More than 1.1m sea turtles illegally killed over past 30 years, study finds

Demand for luxury goods is driving global trade in hawksbill and green turtles, researchers say, adding to calls for more protection

More than 1.1 million sea turtles have been illegally killed in the past 30 years, according to new data.

Despite laws to protect them, scientists at Arizona State University estimate that about 44,000 turtles across 65 countries were illegally killed and exploited every year over the past decade.

Jesse Senko, an assistant research professor at Arizona State University and one of the lead authors of the study, said: “The numbers are really high and almost certainly underrepresented by several orders of magnitude because it’s just very hard to assess any type of illegal activity.”

Sea turtles are hunted for food, for use in traditional medicine and to be sold as artefacts, decor or jewellery. Turtle hunting and trafficking is part of a global illegal wildlife market worth as much as $23bn (£20bn) a year, according to the UN.

A man on a boat holds a green turtle across his knees
Jesse Senko holds a green turtle at one of his study sites in Baja California Sur, Mexico. Photograph: Cindy Vargas

To establish the magnitude of illegal turtle hunting, researchers examined more than 209 different peer-reviewed journal articles, archived media reports, questionnaires and conservation organisation reports. They looked at all whole turtles or turtle byproducts – heads, tails, shells – that were illegally killed, including those that had then been trafficked or attempted to be trafficked across borders.

The study identified nearly 43,000 turtles as being trafficked between 1990 and 2010, but this is probably a huge underestimate, Senko said.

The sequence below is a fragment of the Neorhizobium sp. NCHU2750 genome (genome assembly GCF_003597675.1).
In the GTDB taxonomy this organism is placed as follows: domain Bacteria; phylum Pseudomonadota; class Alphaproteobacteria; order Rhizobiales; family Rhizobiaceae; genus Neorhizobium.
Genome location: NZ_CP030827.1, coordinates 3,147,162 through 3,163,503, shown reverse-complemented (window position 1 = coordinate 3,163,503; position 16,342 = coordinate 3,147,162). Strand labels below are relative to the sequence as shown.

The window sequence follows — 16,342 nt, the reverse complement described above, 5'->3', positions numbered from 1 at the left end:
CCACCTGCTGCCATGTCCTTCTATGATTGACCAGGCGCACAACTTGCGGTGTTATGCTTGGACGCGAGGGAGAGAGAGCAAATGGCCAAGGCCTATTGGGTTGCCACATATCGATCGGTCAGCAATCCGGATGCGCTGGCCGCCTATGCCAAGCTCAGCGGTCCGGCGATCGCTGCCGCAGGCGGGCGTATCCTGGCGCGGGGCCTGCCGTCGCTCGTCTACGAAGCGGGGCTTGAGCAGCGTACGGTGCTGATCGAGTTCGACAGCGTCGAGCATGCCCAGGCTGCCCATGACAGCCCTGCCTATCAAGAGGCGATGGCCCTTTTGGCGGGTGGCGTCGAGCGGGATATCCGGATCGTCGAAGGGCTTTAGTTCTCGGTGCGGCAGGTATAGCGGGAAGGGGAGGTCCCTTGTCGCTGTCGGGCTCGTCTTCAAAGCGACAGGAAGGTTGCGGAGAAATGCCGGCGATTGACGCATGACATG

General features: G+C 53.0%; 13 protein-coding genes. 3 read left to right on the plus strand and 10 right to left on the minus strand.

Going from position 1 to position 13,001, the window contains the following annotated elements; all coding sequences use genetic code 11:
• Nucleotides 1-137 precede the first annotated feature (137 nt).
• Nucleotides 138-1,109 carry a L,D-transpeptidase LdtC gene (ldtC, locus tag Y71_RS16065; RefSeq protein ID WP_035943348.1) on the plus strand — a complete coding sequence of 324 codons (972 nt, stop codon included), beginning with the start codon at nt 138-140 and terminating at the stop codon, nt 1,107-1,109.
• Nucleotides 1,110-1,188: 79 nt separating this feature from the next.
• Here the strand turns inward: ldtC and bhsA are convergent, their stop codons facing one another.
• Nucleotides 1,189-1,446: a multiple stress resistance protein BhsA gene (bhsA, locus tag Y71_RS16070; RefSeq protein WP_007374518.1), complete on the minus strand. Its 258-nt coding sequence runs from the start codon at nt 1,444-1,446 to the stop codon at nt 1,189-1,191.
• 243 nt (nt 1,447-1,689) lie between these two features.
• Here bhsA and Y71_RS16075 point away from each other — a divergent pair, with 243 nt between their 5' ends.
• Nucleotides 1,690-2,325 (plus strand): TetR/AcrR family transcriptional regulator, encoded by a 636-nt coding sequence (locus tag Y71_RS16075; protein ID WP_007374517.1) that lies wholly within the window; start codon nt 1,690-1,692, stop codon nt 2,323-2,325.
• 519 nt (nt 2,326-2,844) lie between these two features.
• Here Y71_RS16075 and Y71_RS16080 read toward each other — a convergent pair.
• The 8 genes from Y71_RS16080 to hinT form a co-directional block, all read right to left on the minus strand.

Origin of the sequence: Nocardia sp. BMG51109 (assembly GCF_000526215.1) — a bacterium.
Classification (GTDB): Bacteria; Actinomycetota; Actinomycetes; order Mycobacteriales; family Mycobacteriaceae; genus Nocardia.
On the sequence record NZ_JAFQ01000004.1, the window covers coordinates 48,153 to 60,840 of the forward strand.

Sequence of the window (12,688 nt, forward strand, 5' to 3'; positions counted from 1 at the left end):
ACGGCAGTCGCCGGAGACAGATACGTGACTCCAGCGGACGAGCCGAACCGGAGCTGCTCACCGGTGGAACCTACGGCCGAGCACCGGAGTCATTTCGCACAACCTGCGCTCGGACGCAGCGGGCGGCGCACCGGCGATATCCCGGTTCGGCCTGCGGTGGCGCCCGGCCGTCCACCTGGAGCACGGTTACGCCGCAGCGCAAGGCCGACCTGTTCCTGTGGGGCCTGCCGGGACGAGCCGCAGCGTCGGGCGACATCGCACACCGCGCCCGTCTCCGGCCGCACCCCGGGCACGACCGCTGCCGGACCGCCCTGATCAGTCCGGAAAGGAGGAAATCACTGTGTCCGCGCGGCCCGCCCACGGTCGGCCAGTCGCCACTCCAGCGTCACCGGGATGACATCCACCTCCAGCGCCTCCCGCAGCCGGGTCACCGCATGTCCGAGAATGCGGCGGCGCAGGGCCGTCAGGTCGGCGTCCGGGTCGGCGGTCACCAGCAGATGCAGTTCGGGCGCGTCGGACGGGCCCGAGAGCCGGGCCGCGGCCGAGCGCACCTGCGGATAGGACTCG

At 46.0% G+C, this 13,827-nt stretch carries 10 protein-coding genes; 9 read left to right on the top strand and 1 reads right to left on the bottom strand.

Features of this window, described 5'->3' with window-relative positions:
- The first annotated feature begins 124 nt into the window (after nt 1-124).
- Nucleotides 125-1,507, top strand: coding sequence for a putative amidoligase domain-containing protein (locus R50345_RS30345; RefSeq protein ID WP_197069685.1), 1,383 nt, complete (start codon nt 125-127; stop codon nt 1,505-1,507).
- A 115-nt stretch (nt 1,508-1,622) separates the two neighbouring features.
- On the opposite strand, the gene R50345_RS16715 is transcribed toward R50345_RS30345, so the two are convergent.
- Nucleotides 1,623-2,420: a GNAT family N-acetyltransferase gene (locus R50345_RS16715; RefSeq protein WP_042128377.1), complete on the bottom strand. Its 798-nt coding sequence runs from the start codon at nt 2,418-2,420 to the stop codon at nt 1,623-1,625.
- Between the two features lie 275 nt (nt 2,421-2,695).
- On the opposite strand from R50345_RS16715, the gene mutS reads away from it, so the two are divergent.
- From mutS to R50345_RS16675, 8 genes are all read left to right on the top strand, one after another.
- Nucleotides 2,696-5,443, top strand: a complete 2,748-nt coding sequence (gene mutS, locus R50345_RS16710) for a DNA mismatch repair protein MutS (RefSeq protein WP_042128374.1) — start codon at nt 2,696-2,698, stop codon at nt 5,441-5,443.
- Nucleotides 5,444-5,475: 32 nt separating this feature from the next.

South-east Asia and Madagascar are hotspots for sea turtle hunting, according to the report, published in the journal Global Change Biology. Vietnam is where most illegal sea turtle trafficking starts, and China and Japan are the most popular markets for illegal turtle products, it found.

Developing countries would continue to supply the illegal turtles as long as higher-income countries continued to demand them as luxury goods, Senko said. “In several cultures, having a stuffed turtle in your house can be a status symbol,” he said.

About 95% of the poached turtles come from two main species: green sea turtles and hawksbill turtles. “The green turtle is considered the most delicious – it’s the one that has the meat, that pulp, people most like to eat,” said Roderic Mast, president of the Oceanic Society, who was not involved in the study. The hawksbill is prized for its beautiful shell, he said.

These species are listed as endangered and critically endangered respectively, but, in the areas they are being targeted, said Senko, there were relatively large and stable populations. This means the effect of illegal trafficking is somewhat contained.

Another more positive finding of the report is its calculation that illegal exploitation of sea turtles has declined by 28% over the past 10 years. The study’s researchers believe the decline is due to increased legal protection.

“I’m happy to see that it has diminished. But I don’t expect the harvest of turtles to ever entirely go away,” said Mast.

This new data on which turtles are being targeted and where could help pave the way for determining how conservationists and legislators should act to protect sea turtle populations in the future, according to Senko.

“We really need to look at those socioeconomic and cultural drivers behind the illegal take,” he said. “Because as long as there’s demand from wealthier countries, poorer countries are going to fill that with the supply of turtles.”


Sofia Quaglia

The GuardianTramp

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